The Trump administration is pressing forward with the president’s campaign promise to combat high drug prices, but it isn’t necessarily going after the manufacturers that he described last year as “getting away with murder.”
Instead, Health and Human Services Department officials have recently touted their push for more price transparency with a focus on rebates negotiated between “middlemen”— insurers and pharmacy-benefit managers, third-party organizations that manage drug benefits—and drug manufacturers.
“This thicket of negotiated discounts makes it impossible to recognize and reward value, and too often generates profits for middlemen rather than savings for patients,” said HHS Secretary Alex Azar in prepared remarks last week at an America’s Health Insurance Plans event.
His comments came a day after Food and Drug Administration Commissioner Scott Gottlieb blasted the practice of rebates and the opaqueness of the system at the same conference. “Currently, PBMs and insurers profit from the spread between wholesale acquisition cost and the actual rebated price,” said Gottlieb. “These rebates can amount to tens or hundreds of million dollars in annual PBM revenues.”
One insurance company has already started moving in the Trump administration’s direction. UnitedHealthcare last week announced it will be passing savings from rebates directly to consumers, a move that garnered praise from administration officials. The new policy would apply to 7 million consumers, the company says.
Rep. Earl “Buddy” Carter told National Journal that the effort to lower drug prices needs to start with the insurers and pharmacy-benefit managers. “If we look at the middleman, then I think we’ll have a better understanding of where these supposed rebates are going and I think it’ll have a much quicker effect of bringing prescription-drug prices down,” he said.
There is a growing push from patients to adopt the kinds of changes that UnitedHealthcare is pushing, said Dan Mendelson, president of Avalere Health. “United is smart to be erasing this practice, because the more consumers learn about this practice, there is a lot of momentum behind passing on these rebates to individuals at the point of sale,” he said.
He also emphasized that the administration is trying to increase competition as a way to bring down drug prices. “I think the thing they are not doing is setting prices, or going in with more prescriptive price controls,” Mendelson said. “I think what they’re proposing is smart, because there is a strong consensus that increasing the competitiveness of these markets will improve matters for consumers.”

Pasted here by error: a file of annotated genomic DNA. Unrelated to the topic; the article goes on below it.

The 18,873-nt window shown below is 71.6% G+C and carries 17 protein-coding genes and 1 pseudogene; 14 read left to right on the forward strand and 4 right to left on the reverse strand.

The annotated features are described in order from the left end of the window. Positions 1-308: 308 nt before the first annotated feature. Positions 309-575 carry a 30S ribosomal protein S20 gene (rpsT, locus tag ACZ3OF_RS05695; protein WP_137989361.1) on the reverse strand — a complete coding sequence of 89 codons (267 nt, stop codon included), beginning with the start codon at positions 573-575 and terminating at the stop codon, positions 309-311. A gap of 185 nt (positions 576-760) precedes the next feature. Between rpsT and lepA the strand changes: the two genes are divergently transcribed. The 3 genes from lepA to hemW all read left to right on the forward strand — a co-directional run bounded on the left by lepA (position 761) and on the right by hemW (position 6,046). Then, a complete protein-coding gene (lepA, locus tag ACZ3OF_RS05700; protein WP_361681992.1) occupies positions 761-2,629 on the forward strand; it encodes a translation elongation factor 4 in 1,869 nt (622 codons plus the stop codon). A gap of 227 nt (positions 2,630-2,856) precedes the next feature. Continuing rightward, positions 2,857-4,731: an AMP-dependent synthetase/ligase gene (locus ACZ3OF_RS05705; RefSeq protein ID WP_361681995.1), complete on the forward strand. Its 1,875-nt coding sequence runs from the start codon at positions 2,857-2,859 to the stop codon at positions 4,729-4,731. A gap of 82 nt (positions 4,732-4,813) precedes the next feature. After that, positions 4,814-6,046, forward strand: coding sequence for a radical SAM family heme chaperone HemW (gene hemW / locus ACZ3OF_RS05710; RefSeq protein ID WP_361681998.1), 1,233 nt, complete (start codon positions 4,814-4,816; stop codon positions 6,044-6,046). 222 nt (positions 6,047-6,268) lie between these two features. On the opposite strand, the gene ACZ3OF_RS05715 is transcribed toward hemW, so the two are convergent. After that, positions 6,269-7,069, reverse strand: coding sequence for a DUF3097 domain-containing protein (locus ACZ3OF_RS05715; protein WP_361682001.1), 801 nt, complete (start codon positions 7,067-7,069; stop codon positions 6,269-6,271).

Mendelson said UnitedHealthcare’s policy is similar to what the administration wants for Medicare’s prescription-drug-benefit program, or Part D. As part of a proposed rule released in November, the Centers for Medicare and Medicaid Services solicited comments on a policy that would pass on some manufacturer rebates and all pharmacy price concessions to the beneficiary at the point of sale.
The proposal drew praise from a large bipartisan group of House lawmakers. “Senior citizens should not be forced to pay cost-sharing on artificially inflated drug prices at the pharmacy counter that quickly force them into the coverage gap, therefore this proposal is vital in reducing costs for our vulnerable seniors and ensuring they have access to the medications they need,” they wrote to the agency in January.
But Rep. Morgan Griffith, who led the lawmakers in sending the letter, told National Journal that UnitedHealthcare’s decision is not on par with the Part D proposal because it’s like “the fox watching the henhouse.”
He said lawmakers on the Energy and Commerce Committee learned through a hearing about how insurers and pharmacy-benefit managers have encouraged manufacturers in some circumstances to raise the price of a drug to get a bigger rebate.
“I don’t know that I can say that is something they should be congratulated for,” he said. “Because what they’ve in effect done is they’ve raised the prices to a certain extent so that we found … in some cases, the consumer’s better off to say, ‘Forget my insurance that’s supposed to be taking care of me,’ go directly to the pharmacist and say, ‘I don’t have insurance, how much is it going to cost?’ and it’s cheaper than the price that’s allegedly discounted if they use their insurance.”
While insurers and PBMs are getting a lot of attention, Azar indicated that the drug manufacturers have a role to play as well, but warned against a level of transparency that he said would not actually assist consumers and instead may lead to price increases.
“We’re hoping for transparency as much as possible from all players in the system as the information is relevant to patients, especially at the point of sale,” he said at a briefing with reporters last week. “There is a balance, though, especially when one is talking about commercial arrangements and negotiated information behind the scenes, to ensure that transparency doesn’t lead to anticompetitive actions or behaviors that in fact could drive up costs.”
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